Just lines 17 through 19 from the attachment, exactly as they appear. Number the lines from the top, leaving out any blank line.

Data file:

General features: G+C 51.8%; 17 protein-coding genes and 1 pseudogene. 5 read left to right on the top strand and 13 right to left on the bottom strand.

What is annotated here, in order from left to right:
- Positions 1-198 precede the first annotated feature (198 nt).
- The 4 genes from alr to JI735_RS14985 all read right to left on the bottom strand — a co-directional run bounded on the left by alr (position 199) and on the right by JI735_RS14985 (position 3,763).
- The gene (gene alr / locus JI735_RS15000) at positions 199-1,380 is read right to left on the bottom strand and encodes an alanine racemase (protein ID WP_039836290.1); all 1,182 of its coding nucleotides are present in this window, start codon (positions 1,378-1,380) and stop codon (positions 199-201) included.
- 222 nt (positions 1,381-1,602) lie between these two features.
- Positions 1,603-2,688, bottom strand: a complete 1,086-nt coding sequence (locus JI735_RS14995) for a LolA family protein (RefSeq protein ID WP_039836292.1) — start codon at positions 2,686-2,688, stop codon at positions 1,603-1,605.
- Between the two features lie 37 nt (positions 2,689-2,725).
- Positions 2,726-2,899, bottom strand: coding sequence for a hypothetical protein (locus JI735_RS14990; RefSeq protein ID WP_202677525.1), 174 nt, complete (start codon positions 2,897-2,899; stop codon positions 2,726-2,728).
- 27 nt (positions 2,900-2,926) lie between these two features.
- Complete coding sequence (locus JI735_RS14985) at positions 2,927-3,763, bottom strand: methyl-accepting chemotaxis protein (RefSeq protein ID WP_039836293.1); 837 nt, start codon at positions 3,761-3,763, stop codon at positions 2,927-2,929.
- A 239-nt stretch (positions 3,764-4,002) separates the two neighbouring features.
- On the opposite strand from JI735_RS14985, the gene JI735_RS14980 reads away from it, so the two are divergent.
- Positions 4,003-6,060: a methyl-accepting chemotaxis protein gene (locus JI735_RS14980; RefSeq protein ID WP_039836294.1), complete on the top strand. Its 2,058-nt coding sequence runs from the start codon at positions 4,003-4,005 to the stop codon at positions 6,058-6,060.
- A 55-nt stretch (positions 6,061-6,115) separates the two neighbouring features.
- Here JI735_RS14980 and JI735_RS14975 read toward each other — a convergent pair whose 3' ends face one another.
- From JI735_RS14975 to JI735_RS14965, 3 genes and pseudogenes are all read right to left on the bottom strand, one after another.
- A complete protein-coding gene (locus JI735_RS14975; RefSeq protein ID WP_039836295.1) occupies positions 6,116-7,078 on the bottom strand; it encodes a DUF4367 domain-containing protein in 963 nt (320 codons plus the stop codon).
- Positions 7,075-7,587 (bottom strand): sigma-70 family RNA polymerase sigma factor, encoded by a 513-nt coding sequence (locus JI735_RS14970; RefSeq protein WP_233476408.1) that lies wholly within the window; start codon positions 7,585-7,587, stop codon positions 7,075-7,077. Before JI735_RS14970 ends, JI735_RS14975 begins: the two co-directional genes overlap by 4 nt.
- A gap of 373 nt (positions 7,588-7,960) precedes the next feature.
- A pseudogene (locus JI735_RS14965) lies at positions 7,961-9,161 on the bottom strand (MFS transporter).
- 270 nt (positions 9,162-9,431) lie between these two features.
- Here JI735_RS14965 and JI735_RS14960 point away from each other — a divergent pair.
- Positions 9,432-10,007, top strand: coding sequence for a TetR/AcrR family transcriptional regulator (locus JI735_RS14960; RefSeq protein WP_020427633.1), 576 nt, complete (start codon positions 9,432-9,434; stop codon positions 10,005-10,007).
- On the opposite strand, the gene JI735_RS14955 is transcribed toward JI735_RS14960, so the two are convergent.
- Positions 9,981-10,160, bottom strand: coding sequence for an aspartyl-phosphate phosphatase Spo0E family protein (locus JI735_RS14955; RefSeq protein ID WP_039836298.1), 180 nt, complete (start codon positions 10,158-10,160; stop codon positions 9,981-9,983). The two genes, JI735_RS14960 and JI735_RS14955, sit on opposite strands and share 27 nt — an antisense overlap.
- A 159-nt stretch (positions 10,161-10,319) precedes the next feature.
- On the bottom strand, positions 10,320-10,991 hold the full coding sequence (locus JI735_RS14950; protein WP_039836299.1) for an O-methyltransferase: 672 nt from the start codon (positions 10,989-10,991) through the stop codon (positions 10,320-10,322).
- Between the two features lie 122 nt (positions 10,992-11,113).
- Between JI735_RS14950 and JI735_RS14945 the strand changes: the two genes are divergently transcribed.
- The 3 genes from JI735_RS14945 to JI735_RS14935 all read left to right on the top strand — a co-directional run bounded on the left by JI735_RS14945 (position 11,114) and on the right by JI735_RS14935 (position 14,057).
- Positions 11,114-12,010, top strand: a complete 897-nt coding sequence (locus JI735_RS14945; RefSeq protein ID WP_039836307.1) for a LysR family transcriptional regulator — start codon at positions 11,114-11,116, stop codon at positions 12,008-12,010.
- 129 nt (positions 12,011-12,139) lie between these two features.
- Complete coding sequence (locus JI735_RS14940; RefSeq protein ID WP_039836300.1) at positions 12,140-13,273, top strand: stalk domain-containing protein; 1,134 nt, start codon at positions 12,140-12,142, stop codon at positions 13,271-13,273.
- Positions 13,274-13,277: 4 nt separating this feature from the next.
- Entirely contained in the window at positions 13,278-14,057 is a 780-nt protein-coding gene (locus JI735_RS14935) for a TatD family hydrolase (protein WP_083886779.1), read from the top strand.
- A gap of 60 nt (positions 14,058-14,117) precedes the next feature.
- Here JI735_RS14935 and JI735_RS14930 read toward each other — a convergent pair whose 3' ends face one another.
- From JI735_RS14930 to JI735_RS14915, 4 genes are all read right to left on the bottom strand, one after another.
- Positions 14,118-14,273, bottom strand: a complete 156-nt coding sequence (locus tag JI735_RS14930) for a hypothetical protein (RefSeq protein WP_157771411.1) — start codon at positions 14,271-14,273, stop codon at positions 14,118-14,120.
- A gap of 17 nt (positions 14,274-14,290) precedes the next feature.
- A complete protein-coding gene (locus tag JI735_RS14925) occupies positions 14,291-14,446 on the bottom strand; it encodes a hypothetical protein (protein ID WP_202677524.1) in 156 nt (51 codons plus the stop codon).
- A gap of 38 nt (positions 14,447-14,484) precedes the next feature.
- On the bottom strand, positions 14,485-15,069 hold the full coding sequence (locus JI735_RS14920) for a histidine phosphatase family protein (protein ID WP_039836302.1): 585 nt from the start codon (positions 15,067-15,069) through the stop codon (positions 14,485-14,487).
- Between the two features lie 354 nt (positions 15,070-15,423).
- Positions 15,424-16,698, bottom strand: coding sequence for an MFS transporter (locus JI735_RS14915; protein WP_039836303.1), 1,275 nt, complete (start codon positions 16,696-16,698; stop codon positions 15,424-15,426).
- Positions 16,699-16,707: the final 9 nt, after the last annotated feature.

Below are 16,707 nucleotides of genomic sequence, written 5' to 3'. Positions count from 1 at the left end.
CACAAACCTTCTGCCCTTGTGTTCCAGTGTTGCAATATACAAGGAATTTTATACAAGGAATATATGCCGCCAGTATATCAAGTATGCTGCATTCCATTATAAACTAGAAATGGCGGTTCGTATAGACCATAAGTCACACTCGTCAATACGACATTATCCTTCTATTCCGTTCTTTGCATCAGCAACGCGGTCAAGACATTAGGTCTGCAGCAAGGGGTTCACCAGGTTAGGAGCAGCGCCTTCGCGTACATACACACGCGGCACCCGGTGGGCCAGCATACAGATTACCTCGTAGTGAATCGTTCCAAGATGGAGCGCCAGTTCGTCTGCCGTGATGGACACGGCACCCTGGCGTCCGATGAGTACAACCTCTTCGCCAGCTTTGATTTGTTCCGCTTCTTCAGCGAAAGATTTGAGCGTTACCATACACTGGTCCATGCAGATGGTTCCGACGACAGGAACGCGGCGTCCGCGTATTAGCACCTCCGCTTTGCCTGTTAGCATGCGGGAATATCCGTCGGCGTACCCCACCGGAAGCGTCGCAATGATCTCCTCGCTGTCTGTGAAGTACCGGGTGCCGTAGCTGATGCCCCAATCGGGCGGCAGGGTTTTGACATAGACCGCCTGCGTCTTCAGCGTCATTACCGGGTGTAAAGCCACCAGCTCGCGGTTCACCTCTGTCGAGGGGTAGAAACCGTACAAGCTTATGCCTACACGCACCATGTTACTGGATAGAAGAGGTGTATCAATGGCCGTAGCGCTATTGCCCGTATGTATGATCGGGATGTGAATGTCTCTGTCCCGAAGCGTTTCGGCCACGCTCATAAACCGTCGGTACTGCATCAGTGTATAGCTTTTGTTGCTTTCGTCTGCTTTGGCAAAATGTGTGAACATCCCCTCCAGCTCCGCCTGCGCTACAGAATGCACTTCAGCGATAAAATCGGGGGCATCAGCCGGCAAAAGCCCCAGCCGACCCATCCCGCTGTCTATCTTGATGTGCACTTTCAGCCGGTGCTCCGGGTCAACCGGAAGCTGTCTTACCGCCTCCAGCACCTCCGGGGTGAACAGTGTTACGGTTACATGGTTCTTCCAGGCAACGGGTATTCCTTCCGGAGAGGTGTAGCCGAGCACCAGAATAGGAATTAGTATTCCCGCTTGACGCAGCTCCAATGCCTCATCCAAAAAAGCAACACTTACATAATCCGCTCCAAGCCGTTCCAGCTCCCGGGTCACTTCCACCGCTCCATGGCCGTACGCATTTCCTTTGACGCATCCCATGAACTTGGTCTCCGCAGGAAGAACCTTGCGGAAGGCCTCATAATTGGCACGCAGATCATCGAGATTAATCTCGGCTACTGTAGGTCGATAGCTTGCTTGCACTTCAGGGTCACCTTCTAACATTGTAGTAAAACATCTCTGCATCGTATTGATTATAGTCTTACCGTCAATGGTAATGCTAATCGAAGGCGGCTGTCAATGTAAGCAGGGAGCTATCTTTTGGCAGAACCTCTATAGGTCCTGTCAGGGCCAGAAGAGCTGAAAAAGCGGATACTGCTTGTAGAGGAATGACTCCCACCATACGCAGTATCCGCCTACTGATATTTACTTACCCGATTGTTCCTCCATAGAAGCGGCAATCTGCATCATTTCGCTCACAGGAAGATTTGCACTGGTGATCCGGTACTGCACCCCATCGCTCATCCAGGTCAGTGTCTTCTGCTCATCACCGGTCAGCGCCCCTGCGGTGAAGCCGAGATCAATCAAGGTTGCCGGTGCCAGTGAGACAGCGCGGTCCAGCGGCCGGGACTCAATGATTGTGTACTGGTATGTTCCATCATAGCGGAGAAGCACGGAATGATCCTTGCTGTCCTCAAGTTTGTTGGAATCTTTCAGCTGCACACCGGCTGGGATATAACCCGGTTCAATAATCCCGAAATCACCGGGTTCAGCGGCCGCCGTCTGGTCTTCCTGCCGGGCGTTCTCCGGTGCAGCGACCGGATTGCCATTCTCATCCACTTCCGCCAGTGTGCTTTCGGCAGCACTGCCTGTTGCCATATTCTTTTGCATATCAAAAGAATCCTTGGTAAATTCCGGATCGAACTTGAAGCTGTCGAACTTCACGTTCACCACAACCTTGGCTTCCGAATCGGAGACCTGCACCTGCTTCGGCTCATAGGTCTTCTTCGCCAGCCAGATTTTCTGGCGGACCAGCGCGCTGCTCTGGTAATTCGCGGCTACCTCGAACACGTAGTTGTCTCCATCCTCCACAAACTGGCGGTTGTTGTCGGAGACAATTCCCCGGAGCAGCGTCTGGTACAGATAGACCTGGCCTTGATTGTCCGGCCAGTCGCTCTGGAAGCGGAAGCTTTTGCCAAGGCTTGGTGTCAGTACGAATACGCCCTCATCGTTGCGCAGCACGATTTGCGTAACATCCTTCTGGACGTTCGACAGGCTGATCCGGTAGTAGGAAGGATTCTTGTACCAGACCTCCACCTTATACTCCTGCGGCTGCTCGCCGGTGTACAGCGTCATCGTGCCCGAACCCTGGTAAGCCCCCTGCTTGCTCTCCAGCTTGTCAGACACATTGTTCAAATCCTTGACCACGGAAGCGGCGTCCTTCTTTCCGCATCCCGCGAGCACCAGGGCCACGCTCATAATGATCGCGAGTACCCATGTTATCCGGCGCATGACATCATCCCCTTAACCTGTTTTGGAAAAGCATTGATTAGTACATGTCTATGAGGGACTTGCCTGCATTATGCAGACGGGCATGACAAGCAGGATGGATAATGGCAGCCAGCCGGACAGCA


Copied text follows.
- From JI735_RS14975 to JI735_RS14965, 3 genes and pseudogenes are all read right to left on the bottom strand, one after another.
- A complete protein-coding gene (locus JI735_RS14975; RefSeq protein ID WP_039836295.1) occupies positions 6,116-7,078 on the bottom strand; it encodes a DUF4367 domain-containing protein in 963 nt (320 codons plus the stop codon).
- Positions 7,075-7,587 (bottom strand): sigma-70 family RNA polymerase sigma factor, encoded by a 513-nt coding sequence (locus JI735_RS14970; RefSeq protein WP_233476408.1) that lies wholly within the window; start codon positions 7,585-7,587, stop codon positions 7,075-7,077. Before JI735_RS14970 ends, JI735_RS14975 begins: the two co-directional genes overlap by 4 nt.